Military vehicles are often mis-identified as tanks, even by respected media outlets. The caption for this Reuters video states that it “appears to show Syrian rebels using explosives to blow up a military tank“. The vehicle in the video is a Soviet-made BMP-1 infantry fighting vehicle. It has caterpillar tracks and a rotating turret, but it’s not a tank.
Wikipedia has a useful and accurate definition of a tank:
A tank is a tracked, armoured fighting vehicle designed for front-line combat which combines operational mobility and tactical offensive and defensive capabilities. Firepower is normally provided by a large-calibre main gun in a rotating turret and secondary machine guns, while heavy armour and all-terrain mobility provide protection for the tank and its crew, allowing it to perform all primary tasks of the armoured troops on the battlefield.
So, why is the vehicle in the Reuters video not a tank? It’s tracked, designed for front-line combat, and has a gun in a turret. However, it does not have heavy armour, nor is the gun of large calibre. The BMP-1 is a Soviet design, introduced in the late 1960s. It has a 73mm gun, which might sound big, but the T-64A, a Soviet tank introduced around the same time, has a 125mm gun. The BMP-1 has an anti-tank guided missile because its gun isn’t big enough to engage tanks, especially at long ranges.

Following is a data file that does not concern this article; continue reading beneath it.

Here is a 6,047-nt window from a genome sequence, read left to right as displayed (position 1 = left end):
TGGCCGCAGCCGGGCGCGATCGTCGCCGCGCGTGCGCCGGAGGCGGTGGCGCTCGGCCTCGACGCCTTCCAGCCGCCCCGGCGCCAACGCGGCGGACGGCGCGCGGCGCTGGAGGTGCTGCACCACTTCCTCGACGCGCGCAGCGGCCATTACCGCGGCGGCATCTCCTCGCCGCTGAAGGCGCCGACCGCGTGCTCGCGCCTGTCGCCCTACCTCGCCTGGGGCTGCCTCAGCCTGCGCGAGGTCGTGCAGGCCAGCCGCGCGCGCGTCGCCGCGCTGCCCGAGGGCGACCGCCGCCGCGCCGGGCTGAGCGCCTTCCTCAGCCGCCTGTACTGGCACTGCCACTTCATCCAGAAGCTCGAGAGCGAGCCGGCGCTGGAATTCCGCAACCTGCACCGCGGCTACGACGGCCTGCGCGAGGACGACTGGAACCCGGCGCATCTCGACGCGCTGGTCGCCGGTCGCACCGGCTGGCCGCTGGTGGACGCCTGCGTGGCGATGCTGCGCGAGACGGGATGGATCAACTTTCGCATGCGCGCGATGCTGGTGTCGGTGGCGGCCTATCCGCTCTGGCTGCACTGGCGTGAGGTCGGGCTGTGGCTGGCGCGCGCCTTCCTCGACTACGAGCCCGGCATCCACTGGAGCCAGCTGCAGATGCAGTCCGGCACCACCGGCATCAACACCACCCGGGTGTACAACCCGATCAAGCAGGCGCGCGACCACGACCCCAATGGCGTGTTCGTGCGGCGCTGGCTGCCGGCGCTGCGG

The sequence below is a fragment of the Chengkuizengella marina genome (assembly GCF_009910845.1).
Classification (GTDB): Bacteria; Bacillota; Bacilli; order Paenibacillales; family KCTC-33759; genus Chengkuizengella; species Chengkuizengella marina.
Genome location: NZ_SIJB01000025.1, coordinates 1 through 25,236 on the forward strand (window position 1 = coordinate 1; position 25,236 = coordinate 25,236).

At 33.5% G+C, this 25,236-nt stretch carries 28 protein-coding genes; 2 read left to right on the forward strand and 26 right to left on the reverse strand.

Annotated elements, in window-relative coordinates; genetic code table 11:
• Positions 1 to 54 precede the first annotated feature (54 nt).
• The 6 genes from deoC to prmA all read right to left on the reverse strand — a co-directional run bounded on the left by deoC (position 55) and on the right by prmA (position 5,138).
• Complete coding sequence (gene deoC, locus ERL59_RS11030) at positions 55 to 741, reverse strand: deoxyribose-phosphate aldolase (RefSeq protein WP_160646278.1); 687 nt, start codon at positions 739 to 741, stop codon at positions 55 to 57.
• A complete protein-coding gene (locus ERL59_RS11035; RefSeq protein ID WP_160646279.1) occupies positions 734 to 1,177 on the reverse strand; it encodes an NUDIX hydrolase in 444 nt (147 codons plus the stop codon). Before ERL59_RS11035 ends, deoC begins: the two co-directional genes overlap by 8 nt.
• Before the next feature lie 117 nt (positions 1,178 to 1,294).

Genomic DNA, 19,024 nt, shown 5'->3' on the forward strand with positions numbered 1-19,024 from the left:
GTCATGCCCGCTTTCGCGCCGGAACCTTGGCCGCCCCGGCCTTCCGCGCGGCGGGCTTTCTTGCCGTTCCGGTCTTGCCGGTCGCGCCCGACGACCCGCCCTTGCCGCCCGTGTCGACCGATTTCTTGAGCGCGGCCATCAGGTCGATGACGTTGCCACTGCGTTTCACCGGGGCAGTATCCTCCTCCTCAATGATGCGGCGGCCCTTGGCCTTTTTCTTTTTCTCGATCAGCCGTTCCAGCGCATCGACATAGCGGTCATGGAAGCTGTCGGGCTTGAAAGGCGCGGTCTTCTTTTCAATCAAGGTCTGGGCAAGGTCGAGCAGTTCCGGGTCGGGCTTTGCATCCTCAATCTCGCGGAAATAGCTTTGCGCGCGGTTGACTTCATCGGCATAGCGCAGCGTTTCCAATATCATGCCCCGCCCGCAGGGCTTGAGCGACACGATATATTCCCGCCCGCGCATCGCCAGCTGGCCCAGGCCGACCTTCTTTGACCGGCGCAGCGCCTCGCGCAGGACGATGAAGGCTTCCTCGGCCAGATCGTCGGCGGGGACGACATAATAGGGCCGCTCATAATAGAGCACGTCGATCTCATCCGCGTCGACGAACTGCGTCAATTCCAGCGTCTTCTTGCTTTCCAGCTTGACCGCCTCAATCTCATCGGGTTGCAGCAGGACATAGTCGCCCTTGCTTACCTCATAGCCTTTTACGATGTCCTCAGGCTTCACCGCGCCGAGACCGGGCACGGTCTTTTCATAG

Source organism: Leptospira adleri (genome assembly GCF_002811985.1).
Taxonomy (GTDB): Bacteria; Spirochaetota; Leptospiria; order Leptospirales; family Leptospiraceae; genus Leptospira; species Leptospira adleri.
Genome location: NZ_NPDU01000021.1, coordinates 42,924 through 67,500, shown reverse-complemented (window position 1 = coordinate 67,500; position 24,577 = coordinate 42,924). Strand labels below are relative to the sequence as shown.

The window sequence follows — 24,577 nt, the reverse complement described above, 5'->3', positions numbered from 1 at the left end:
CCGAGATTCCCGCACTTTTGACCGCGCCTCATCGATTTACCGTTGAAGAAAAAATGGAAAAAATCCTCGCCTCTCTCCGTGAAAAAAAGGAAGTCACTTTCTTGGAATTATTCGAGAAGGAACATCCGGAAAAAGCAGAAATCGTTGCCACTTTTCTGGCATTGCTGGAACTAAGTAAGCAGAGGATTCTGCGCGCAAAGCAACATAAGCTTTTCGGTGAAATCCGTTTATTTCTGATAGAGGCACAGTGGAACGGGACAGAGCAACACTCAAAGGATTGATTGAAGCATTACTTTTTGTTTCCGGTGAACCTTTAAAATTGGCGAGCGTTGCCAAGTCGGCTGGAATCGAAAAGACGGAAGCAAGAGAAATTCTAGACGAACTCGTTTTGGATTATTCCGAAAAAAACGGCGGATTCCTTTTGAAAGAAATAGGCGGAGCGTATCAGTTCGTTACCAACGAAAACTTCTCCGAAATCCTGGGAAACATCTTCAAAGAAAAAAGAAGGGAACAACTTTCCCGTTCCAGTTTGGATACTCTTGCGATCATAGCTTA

The BMP-1 does not have “heavy armour”. Its armour (up to 33mm thick) is much thinner than the T-64A’s armour (up to 450mm thick). The role of tanks like the T-64A is to dominate the battlefield. They’re designed to be virtually invulnerable, whilst being able to destroy anything they encounter. The BMP-1 is an infantry fighting vehicle. It can carry up to nine infantrymen, giving them some protection from its armour while they are on board, and when they get out to fight, it can provide support.
How to Recognise a Tank
This short list should help you spot the difference between tanks and other military vehicles. The list is based on post-WWII tanks, since they’re the ones most likely to be seen on the news. There are exceptions to these rules, but they will suffice for most people.